Consistent with all Wikibooks, this textbook adopts a neutral point of view, and therefore does not include essays or arguments regarding the values expressed in the 1776 Report, including philosophy (ethics, morals), social justice, politics, personal motives or biases of the authors, and similar. Readers interested in these perspectives and arguments are encouraged to look at the Further Reading section.

Intended audiences edit

  • Teachers and students of Civics and US History -- high school and undergraduate college
  • Educational policy makers for high schools and undergraduate colleges
  • Teachers and students of communications, rhetoric, cultural studies, and education -- undergraduate college


Original Text Analysis & Rebuttal
I. Introduction
p1, col. 1, ¶1:
In the course of human events there have always been those who deny or reject human freedom, but Americans will never falter in defending the fundamental truths of human liberty proclaimed on July 4, 1776. We will — we must — always hold these truths.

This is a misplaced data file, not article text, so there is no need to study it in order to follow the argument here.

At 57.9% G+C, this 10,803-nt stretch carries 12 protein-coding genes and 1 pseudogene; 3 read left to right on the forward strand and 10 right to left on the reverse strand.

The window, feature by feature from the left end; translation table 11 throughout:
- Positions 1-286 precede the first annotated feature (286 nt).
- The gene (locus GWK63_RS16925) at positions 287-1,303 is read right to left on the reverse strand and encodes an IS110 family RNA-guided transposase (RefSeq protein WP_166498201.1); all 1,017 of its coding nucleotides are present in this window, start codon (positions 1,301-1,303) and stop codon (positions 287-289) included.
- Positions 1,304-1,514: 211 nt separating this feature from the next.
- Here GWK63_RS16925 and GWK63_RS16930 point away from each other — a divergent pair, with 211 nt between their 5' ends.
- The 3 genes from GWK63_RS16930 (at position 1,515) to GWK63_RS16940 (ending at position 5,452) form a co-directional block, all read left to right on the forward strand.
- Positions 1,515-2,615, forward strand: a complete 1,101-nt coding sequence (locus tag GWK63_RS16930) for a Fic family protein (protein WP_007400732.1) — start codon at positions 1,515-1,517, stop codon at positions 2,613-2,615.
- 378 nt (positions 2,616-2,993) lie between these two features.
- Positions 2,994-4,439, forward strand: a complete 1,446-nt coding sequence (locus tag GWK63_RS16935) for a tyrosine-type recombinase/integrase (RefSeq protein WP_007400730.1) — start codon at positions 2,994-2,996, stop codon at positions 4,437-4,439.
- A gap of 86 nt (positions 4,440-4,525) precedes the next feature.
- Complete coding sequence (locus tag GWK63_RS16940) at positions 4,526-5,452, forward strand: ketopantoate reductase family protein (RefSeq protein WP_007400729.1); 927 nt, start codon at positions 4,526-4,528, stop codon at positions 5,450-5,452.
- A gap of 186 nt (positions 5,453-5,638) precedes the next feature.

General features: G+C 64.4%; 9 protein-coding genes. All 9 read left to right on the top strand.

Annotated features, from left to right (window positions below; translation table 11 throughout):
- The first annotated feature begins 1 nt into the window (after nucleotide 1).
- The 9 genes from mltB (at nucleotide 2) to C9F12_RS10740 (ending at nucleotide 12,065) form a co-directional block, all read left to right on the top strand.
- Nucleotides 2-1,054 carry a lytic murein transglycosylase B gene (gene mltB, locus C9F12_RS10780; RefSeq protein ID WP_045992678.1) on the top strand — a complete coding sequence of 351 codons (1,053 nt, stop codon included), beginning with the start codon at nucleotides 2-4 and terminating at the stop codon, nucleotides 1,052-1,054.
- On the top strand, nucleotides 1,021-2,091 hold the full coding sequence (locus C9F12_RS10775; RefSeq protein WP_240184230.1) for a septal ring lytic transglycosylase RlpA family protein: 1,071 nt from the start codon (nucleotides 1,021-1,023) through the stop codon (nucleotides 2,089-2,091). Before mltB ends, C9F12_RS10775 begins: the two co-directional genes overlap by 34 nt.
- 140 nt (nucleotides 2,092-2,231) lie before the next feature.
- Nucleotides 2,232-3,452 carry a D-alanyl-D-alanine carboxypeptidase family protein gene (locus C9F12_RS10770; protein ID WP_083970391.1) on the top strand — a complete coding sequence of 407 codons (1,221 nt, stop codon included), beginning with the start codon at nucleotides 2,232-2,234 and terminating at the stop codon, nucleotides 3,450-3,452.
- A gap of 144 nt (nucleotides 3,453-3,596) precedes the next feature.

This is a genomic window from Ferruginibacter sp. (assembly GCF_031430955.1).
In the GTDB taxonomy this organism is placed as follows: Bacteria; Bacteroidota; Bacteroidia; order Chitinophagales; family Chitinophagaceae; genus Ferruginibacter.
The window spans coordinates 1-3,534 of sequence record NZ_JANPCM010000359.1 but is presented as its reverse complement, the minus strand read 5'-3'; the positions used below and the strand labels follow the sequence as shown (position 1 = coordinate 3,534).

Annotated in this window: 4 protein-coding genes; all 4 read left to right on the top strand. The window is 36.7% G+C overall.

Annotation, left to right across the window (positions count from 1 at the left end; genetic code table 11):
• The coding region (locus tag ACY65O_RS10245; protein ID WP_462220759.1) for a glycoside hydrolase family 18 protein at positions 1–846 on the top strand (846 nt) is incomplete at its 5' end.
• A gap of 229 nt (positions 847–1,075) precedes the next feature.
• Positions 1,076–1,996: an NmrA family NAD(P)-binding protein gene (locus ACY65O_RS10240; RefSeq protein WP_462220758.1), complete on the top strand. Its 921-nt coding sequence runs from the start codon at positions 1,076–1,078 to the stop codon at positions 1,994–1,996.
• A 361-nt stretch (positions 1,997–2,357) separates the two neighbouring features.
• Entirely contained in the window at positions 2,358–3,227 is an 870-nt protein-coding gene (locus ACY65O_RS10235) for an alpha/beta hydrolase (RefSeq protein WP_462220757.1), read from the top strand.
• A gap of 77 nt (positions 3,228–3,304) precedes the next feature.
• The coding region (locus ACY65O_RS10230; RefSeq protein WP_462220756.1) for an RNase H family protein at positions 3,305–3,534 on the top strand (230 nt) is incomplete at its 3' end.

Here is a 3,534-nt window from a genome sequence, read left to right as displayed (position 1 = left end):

[history placeholder]


[memory placeholder]





[authorship placeholder]
Original Rebuttal
Original Rebuttal

Page 1, Col. 1, PP 1

Original Text:

In the course of human events there have always been those who deny or reject human freedom, but Americans will never falter in defending the fundamental truths of human liberty proclaimed on July 4, 1776. We will — we must — always hold these truths.

Analysis & Rebuttal:

History Content edit


[history placeholder]

[Analysis & Rebuttal from regarding History Content in the Original Text -- What events happened and when? Who was involved? Who was affected? What factors or conditions led to or caused historical events? ]

Memory Content edit


[memory placeholder]